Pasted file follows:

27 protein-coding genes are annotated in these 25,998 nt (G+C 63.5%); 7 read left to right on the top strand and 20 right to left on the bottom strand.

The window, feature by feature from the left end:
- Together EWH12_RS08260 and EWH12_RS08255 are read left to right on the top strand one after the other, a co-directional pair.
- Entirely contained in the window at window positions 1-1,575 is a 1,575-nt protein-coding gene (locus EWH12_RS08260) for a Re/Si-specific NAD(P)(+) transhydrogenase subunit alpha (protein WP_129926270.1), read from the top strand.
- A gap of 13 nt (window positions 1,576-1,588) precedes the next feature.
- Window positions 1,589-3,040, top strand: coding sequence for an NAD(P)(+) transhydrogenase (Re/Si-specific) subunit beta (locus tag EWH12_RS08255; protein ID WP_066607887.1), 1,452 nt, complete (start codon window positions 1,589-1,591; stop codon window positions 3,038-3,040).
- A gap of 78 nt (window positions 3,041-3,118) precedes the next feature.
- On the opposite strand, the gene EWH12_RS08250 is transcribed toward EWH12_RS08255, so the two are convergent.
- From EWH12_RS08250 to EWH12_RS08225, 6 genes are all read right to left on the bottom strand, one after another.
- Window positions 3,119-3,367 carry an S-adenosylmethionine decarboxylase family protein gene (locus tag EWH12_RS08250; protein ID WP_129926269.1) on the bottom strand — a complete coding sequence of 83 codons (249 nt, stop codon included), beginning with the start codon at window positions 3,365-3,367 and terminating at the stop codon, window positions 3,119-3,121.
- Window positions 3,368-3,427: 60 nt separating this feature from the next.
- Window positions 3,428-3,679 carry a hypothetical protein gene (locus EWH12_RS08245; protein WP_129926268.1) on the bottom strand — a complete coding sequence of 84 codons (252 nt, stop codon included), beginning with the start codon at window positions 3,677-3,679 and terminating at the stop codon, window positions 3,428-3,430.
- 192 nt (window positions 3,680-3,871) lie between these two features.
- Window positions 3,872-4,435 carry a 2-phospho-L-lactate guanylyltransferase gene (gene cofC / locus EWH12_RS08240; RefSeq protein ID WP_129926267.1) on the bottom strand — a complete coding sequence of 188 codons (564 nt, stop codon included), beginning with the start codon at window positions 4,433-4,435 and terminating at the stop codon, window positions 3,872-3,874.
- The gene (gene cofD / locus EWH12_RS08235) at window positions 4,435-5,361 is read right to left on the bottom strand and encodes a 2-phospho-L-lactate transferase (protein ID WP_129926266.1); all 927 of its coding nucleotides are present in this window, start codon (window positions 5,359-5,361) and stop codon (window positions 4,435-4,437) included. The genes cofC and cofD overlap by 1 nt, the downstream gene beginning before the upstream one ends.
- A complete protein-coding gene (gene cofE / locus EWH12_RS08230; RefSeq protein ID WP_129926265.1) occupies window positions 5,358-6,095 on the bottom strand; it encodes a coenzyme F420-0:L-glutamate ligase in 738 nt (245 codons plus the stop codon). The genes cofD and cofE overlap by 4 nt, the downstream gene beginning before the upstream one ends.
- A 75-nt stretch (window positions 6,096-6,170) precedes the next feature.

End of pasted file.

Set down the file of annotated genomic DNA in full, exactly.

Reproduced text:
27 protein-coding genes are annotated in these 25,998 nt (G+C 63.5%); 7 read left to right on the top strand and 20 right to left on the bottom strand.

The window, feature by feature from the left end:
- Together EWH12_RS08260 and EWH12_RS08255 are read left to right on the top strand one after the other, a co-directional pair.
- Entirely contained in the window at window positions 1-1,575 is a 1,575-nt protein-coding gene (locus EWH12_RS08260) for a Re/Si-specific NAD(P)(+) transhydrogenase subunit alpha (protein WP_129926270.1), read from the top strand.
- A gap of 13 nt (window positions 1,576-1,588) precedes the next feature.
- Window positions 1,589-3,040, top strand: coding sequence for an NAD(P)(+) transhydrogenase (Re/Si-specific) subunit beta (locus tag EWH12_RS08255; protein ID WP_066607887.1), 1,452 nt, complete (start codon window positions 1,589-1,591; stop codon window positions 3,038-3,040).
- A gap of 78 nt (window positions 3,041-3,118) precedes the next feature.
- On the opposite strand, the gene EWH12_RS08250 is transcribed toward EWH12_RS08255, so the two are convergent.
- From EWH12_RS08250 to EWH12_RS08225, 6 genes are all read right to left on the bottom strand, one after another.
- Window positions 3,119-3,367 carry an S-adenosylmethionine decarboxylase family protein gene (locus tag EWH12_RS08250; protein ID WP_129926269.1) on the bottom strand — a complete coding sequence of 83 codons (249 nt, stop codon included), beginning with the start codon at window positions 3,365-3,367 and terminating at the stop codon, window positions 3,119-3,121.
- Window positions 3,368-3,427: 60 nt separating this feature from the next.
- Window positions 3,428-3,679 carry a hypothetical protein gene (locus EWH12_RS08245; protein WP_129926268.1) on the bottom strand — a complete coding sequence of 84 codons (252 nt, stop codon included), beginning with the start codon at window positions 3,677-3,679 and terminating at the stop codon, window positions 3,428-3,430.
- 192 nt (window positions 3,680-3,871) lie between these two features.
- Window positions 3,872-4,435 carry a 2-phospho-L-lactate guanylyltransferase gene (gene cofC / locus EWH12_RS08240; RefSeq protein ID WP_129926267.1) on the bottom strand — a complete coding sequence of 188 codons (564 nt, stop codon included), beginning with the start codon at window positions 4,433-4,435 and terminating at the stop codon, window positions 3,872-3,874.
- The gene (gene cofD / locus EWH12_RS08235) at window positions 4,435-5,361 is read right to left on the bottom strand and encodes a 2-phospho-L-lactate transferase (protein ID WP_129926266.1); all 927 of its coding nucleotides are present in this window, start codon (window positions 5,359-5,361) and stop codon (window positions 4,435-4,437) included. The genes cofC and cofD overlap by 1 nt, the downstream gene beginning before the upstream one ends.
- A complete protein-coding gene (gene cofE / locus EWH12_RS08230; RefSeq protein ID WP_129926265.1) occupies window positions 5,358-6,095 on the bottom strand; it encodes a coenzyme F420-0:L-glutamate ligase in 738 nt (245 codons plus the stop codon). The genes cofD and cofE overlap by 4 nt, the downstream gene beginning before the upstream one ends.
- A 75-nt stretch (window positions 6,096-6,170) precedes the next feature.